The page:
If the voting method in the UK is properly explained to people, they should be aware that such ‘donkey’ votes are unnecessary and also may well cause an effect that the voter does not want.

    5. James: “The system does require more time to count but what’s time compared to fairness?”
    ——————–

    Agreed that the cost/time issue should not be relevant in the case of FPTP versus AV.

    With scanning of ballot papers and semi-automatic optical character recognition (ie manual checking of a proportion of ballots and especially those the OCR ‘thinks’ are doubtful), the time and cost is reduced. In any case, I would recommend automatic counting and reallocation of votes; it is only getting the votes into the computer that is expensive.

    6. James: “Is there a quorum for this referendum? For example, if 20% of the voting population turn out, is it valid? Should it be?”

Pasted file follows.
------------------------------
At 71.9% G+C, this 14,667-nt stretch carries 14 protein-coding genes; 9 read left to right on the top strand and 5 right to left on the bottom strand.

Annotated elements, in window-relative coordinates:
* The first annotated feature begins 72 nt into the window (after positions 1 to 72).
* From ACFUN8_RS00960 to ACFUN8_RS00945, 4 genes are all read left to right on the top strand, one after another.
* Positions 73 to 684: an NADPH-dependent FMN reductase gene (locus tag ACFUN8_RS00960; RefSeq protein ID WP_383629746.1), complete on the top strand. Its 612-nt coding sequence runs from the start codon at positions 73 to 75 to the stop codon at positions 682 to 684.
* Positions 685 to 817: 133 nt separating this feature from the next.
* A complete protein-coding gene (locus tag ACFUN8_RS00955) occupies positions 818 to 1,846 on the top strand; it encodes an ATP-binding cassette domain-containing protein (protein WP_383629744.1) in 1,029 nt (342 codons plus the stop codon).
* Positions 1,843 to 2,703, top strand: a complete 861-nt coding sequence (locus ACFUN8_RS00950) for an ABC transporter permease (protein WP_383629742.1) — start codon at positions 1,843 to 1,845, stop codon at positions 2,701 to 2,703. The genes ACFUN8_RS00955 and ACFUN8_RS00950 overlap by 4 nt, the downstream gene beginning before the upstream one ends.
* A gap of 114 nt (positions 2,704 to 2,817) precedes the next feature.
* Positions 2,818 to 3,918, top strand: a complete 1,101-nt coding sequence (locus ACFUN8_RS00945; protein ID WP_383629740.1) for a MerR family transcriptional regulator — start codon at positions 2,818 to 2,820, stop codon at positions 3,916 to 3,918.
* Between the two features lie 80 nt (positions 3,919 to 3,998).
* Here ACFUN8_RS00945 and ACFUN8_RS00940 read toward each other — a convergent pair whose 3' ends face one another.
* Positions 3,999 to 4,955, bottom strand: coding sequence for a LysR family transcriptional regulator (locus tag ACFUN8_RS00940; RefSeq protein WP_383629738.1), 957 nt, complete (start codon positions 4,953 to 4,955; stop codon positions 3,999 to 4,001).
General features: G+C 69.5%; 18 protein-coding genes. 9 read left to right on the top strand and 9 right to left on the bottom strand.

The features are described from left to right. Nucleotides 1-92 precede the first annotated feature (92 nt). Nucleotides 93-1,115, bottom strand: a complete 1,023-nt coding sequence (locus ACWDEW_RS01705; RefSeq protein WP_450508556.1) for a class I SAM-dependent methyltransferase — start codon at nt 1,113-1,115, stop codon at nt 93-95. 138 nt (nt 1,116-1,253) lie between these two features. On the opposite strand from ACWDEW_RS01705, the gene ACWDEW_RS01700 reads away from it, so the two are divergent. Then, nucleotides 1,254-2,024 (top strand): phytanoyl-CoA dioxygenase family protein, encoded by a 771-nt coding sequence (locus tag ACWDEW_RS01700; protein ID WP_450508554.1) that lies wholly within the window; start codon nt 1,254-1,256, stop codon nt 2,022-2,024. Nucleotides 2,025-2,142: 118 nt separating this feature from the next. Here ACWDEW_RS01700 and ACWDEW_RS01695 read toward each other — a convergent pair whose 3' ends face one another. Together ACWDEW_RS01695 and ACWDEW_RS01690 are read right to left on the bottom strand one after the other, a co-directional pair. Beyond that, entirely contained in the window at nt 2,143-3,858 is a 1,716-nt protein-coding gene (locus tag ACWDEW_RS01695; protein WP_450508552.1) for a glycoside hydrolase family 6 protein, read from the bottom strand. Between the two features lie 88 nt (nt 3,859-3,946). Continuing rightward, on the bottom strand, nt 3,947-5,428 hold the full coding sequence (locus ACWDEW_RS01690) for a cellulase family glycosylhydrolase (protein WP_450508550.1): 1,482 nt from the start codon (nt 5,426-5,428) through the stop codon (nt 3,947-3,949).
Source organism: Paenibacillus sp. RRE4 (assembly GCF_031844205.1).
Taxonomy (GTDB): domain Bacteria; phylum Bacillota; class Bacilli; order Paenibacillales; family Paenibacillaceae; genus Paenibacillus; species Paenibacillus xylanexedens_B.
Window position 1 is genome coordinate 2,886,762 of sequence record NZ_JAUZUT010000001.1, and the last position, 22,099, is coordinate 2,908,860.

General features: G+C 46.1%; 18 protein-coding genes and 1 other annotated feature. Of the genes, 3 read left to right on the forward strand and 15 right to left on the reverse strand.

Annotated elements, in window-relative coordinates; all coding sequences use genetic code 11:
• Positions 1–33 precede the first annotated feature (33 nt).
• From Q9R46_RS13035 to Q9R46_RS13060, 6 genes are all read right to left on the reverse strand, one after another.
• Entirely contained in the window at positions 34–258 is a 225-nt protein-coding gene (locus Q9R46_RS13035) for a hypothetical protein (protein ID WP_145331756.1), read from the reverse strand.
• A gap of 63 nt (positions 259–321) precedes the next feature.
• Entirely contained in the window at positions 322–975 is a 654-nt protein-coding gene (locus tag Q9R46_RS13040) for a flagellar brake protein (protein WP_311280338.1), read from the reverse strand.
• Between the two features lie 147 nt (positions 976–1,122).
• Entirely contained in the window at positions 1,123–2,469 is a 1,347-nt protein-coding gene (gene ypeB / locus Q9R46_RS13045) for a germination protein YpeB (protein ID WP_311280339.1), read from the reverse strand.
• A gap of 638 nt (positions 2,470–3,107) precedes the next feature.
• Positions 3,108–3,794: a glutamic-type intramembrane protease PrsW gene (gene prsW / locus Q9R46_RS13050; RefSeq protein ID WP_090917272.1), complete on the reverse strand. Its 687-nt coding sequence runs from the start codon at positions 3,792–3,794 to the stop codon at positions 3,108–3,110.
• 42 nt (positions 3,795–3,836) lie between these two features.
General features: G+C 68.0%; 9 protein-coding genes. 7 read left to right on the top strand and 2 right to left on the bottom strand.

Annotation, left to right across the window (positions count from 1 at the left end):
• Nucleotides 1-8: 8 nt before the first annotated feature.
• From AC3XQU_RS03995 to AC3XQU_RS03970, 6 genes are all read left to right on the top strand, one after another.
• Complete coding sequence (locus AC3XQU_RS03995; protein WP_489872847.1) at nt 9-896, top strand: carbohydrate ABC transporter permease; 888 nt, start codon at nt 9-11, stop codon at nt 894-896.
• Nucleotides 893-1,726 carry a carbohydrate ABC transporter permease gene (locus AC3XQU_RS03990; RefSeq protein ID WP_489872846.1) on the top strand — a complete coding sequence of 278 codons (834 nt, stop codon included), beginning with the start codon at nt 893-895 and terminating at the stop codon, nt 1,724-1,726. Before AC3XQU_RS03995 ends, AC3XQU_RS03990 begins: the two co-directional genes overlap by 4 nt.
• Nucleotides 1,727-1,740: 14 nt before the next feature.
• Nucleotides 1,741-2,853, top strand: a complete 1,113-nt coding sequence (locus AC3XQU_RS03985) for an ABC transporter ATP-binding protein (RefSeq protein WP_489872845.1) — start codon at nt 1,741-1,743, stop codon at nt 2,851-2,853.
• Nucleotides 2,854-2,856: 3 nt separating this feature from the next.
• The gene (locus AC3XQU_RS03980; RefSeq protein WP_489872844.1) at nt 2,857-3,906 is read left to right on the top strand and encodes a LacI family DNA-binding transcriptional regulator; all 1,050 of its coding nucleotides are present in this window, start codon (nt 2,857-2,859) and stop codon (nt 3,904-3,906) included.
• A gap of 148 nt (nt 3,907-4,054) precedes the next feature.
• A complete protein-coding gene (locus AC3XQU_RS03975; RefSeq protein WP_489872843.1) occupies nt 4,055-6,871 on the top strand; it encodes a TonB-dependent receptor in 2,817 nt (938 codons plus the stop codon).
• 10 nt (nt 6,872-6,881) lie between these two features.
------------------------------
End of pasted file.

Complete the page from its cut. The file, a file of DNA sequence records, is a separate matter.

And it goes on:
——————–

    My understanding is that there is no quorum for this referendum, and that setting a quorum was considered: introduced in the House of Lords and defeated in the House of Commons.

    Personally, I think that setting a quorum would be difficult, especially if it was missed by a small amount.

    It would be better, if there was a very low turnout, to allow Parliament to introduce a new Bill revoking the old Bill before the next election. I’d also be in favour of the Queen exercising her choice in the event of a very low turnout – requiring that we have another go in say 2 or 3 years, about a year before the next general election.

    It is worrying for me that people and the MSM (and bloggosphere too) are only taking a serious interest in this issue during the last few days before the vote.

    Best regards

  11. James Higham May 5, 2011 at 10:04 Permalink

    I am a little disappointed in that he seems to be including me in his “therefore wildly speculating as to how it works”

    Nigel – I would never dare. I have also included your comment over at Orphans.